There's plenty of blame to go around when it comes to the problem of fake news, and some of it quite rightly falls on social networks such as Facebook and Twitter. It's not that these platforms don't care about the truth, however. The problem goes deeper than that. It's more of a structural problem, and it doesn't come with an easy solution.
Social networks like Facebook and Twitter started out primarily as ways to connect with friends and other people with similar interests, and they did so by making it easy to share bits of text, along with hyperlinks to other content worth reading on the web.
Eventually, however, text gave way to photos, with both Twitter and Facebook revamping their news feeds or streams to allow for larger pictures. Then came video—both in the form of video clips (many of which auto-play because advertisers like it that way) and animated GIFs. Hyperlinks, which social networks noticed were rarely clicked on anyway, started to become less important.
Facebook has said that in the next few years, the vast majority of users' news feed will be made up of video. It has spent tens of millions of dollars getting media outlets like the New York Times to produce more and more video clips that it can publish. And Twitter has also worked hard to become a live-streaming hub for sports and TV-style content.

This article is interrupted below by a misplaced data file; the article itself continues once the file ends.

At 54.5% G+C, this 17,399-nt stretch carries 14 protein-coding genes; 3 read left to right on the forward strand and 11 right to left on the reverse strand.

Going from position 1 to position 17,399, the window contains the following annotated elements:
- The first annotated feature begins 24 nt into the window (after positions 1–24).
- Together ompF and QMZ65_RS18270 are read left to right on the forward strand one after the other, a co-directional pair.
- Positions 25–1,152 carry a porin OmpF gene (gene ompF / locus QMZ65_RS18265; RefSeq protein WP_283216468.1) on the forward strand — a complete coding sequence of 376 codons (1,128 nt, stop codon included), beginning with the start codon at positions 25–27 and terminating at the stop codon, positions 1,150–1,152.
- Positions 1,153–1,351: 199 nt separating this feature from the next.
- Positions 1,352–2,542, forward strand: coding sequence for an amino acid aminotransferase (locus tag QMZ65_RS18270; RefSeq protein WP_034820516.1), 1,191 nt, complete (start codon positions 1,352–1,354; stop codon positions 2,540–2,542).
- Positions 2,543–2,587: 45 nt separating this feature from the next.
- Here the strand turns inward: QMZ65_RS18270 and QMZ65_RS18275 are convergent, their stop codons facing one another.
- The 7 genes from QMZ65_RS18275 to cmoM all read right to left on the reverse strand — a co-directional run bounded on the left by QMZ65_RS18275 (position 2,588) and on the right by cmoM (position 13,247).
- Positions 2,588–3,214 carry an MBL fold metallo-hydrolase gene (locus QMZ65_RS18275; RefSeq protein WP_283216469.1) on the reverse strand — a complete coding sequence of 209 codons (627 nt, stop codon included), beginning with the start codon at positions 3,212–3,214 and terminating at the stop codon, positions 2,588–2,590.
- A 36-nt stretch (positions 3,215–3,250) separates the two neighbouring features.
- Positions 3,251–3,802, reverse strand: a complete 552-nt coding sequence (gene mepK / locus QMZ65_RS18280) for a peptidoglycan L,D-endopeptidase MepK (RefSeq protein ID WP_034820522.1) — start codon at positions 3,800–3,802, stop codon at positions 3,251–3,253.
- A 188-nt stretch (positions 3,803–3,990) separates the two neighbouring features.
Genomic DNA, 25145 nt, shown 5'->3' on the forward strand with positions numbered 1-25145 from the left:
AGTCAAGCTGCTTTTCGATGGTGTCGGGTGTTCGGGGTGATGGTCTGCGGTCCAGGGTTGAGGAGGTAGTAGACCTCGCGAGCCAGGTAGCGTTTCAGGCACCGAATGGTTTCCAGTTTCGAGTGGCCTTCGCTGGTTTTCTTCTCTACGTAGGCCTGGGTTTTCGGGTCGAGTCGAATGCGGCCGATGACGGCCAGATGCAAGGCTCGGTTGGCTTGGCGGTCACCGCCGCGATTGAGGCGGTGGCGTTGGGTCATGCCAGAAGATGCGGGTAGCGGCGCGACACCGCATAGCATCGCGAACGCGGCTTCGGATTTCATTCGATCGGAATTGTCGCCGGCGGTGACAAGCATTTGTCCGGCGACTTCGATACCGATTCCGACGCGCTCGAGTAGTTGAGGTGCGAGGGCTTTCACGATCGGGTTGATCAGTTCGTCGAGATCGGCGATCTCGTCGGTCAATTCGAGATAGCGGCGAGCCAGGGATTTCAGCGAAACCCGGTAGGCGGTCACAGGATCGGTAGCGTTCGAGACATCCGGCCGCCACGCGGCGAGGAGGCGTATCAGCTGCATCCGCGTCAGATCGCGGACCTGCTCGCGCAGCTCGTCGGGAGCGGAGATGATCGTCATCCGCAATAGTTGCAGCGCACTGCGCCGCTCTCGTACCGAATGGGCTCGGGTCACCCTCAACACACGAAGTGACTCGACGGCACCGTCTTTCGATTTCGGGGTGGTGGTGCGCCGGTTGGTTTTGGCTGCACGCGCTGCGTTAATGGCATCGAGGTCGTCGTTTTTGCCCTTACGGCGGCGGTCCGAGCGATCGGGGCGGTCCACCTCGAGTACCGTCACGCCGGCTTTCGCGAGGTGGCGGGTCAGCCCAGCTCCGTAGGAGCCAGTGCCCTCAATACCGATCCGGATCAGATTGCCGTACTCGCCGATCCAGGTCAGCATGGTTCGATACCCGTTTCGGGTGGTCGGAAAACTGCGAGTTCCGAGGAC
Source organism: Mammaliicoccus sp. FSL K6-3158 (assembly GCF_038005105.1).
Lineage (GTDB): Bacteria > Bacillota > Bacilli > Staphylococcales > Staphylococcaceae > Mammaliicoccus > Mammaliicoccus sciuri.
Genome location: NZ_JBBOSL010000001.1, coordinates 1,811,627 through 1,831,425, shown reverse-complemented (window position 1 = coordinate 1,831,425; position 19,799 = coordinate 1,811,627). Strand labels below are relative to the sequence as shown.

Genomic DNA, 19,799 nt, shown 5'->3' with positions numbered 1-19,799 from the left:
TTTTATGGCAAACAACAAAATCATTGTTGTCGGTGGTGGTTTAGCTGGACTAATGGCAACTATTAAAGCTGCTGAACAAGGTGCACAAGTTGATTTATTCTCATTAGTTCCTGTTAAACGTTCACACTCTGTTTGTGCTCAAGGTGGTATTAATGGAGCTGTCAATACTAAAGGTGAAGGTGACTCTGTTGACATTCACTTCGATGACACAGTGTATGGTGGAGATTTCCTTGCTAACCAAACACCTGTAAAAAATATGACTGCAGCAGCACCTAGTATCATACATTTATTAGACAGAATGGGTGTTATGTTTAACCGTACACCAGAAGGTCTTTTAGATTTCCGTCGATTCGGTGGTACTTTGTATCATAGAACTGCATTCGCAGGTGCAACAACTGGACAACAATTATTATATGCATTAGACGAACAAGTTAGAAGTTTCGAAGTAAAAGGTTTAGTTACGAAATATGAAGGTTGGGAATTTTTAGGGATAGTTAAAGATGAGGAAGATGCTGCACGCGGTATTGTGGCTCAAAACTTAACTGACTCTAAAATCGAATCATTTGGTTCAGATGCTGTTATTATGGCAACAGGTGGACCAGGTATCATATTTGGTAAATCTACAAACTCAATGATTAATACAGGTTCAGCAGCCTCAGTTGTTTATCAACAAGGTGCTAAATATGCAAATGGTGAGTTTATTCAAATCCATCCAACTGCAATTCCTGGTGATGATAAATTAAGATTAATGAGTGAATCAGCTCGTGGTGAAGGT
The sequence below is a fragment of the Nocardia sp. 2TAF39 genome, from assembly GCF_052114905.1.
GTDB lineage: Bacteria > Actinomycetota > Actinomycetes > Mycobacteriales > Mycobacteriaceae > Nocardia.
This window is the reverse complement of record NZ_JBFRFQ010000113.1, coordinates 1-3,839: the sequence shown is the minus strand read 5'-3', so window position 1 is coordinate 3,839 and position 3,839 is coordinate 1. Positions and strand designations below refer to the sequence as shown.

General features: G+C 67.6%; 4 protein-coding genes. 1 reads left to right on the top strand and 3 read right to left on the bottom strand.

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Thus, over time, both Facebook and Twitter have come to look less like social networks and more like television. And not necessarily just the good parts of television, but also the bad parts—like the part that values easy-to-consume entertainment over facts.
Iranian blogger Hossein Derakshan, who was imprisoned for six years by the Iranian government, has written eloquently about the impact of this transformation, because he didn't see the gradual changes occur—he stepped out of prison in 2014 and was struck by how different things seemed, how blogging was dead and Facebook was a giant.
One of those changes was the death of the hyperlink and the open web, which Derakshan wrote about on Medium. But another was the growing primacy of television-style content and the decline of text. And the impact of that, he says, is potentially dangerous in a number of ways.
The main reason to be concerned, Derakshan says, is that television—as sociologist Neil Postman warned in his 1985 book Amusing Ourselves to Death—tends to favor emotion over thought, and that makes it a great tool for demagogues like Donald Trump. What matters isn't the facts, it's how the fake facts or misinformation makes you feel.
Like TV, it now increasingly entertains us, and even more so than television it amplifies our existing beliefs and habits. It makes us feel more than think, and it comforts more than challenges. The result is a deeply fragmented society, driven by emotions, and radicalized by lack of contact and challenge from outside.